Professor Gary May, a Moral Theologian, makes a distinction between ordinary and ordinary means:
Medical treatment is extraordinary and hence not morally obligatory if objectively discernable features in the treatment itself, and its negative consequences impose grave burdens on the person being treated or on others. Excessive burdensome is the major criterion for determining whether or not to withhold or withdraw medical treatments.
The following are suggested parameters to determine the burden of procedures/treatments:
- The riskiness of the treatment (those interventions that offer extremely little reasonable hope of benefit and would involve excessive burden to the patients and families;
- The excessive pain of the treatment and the severely negative impact that the treatment will have on the subject’s life;
- Treatments that are morally or psychologically repugnant (e.g., a procedure that would cause a severe disfigurement of the body); and
- Treatments that would be too costly and severely imperil the economic security of the patient, the patient’s family, and the community.
One could forego an excessively burdensome treatment even foreseeing that by doing so one’s life will be shortened, without in any way intending death. Thus, one is called only to pursue ordinary or means of medical intervention—-those that offer a reasonable hope of recovery to patients without excessive expense, pain, or burden.
Discontinuing medical procedures that are burdensome, dangerous, extraordinary, or disproportionate to the expected outcome can be legitimate; it is the refusal of “over-zealous” treatment. Here, one does not will to cause death; one’s inability to impede it is merely accepted.
The well-being of the whole person must be taken into account in deciding about any therapeutic intervention or use of technology. The physician, patient (if able) and family members work closely to determine the illness or pathology, prognosis, benefits, and risks of the proposed treatment, and the financial expense that affects the family and the community at large.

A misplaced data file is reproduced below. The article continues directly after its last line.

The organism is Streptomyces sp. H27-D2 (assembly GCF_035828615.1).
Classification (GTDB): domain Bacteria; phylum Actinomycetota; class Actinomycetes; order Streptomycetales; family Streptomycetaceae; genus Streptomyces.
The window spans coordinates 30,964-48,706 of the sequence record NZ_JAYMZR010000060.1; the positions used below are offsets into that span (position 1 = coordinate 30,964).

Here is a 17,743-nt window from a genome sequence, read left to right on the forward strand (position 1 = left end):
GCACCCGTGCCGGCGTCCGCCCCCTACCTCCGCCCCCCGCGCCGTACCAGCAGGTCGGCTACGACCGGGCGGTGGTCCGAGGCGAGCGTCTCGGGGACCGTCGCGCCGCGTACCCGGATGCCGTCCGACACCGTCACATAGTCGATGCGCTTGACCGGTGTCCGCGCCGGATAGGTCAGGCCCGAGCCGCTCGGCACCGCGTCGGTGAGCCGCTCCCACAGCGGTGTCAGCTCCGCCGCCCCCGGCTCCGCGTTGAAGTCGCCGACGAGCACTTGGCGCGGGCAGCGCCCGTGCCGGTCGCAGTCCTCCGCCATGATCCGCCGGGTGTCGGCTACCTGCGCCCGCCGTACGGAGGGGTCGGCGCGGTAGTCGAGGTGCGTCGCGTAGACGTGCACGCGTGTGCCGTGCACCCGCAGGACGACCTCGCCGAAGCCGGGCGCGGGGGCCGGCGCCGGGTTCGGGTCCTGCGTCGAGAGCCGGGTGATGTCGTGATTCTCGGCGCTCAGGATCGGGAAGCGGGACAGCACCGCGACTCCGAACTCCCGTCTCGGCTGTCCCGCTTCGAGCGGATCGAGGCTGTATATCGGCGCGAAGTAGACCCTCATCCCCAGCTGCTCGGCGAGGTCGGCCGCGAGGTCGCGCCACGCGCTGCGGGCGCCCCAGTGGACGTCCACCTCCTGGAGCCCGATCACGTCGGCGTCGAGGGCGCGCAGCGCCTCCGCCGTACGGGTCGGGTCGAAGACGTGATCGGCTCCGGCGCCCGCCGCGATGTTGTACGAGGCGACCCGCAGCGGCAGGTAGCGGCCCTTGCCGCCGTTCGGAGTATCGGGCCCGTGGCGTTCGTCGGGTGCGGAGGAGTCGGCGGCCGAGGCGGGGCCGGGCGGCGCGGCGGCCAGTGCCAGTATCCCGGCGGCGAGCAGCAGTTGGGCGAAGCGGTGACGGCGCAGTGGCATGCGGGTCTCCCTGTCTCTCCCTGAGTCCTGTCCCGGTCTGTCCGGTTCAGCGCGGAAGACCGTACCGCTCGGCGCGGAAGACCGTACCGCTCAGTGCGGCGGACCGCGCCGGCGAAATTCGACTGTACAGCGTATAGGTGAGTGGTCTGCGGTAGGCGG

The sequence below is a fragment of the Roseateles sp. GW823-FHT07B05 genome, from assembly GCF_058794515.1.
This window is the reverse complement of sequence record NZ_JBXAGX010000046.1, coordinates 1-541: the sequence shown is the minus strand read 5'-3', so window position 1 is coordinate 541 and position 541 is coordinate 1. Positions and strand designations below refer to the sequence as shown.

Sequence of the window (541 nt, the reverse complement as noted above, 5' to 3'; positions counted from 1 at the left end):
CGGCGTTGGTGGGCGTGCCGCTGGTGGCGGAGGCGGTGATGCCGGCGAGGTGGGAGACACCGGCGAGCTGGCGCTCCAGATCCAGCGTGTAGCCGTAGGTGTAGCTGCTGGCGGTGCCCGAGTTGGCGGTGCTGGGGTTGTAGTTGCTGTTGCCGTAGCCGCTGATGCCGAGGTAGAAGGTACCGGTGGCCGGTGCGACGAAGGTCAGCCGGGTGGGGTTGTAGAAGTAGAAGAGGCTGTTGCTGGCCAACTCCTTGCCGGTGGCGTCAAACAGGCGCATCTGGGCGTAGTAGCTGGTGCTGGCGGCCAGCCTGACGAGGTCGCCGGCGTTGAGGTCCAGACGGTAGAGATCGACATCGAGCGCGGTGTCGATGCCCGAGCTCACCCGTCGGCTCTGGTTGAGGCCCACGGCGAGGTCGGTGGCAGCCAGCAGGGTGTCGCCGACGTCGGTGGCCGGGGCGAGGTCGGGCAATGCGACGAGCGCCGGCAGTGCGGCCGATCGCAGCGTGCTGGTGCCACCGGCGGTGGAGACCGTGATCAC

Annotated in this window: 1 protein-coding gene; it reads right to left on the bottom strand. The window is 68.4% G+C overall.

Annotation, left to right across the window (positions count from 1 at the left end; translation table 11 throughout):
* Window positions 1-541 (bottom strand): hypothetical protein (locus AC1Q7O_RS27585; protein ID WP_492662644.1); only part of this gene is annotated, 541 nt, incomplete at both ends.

The Church teaching is clear that a person may rightly consider financial costs among the burdens. The person does not need to sacrifice “the financial survival of their families to prolong life, certainly not when the treatment is of questionable benefit and perhaps not even when the treatment is almost surely a cure.” Even a wealthy person who could afford to pursue any expensive treatment or top doctors is be bound to employ this obligation. One need not prolong his/her life with great inconvenience. A person does not need to seek all medical means to treat a serious illness if there is scarce hope for cure and recovery or if the procedure is excessively taxing or if it requires an extremely difficult effort to pursue treatments.
The benefits and the burdens of each treatment/procedure must be assessed for its merit. For instance, a ventilator, which is often used to critically-ill patients may be ordinary when used to a patient who has great chances for recovery. Ventilators are sometimes indicated for a few days in some cases to allow a patient to recover. Consider the example of a young, healthy person who ingested a caustic substance who is placed on a ventilator because of breathing difficulty. A ventilator is placed as a temporary relief until this person can breathe on his own after a certain period. The ventilator, in this case, is considered as a bridge to recovery. It is like a walker or a cane, which is temporarily used by patients who are not able to walk because of fractures. The ventilator shall be removed when the patient is able to breathe on his own.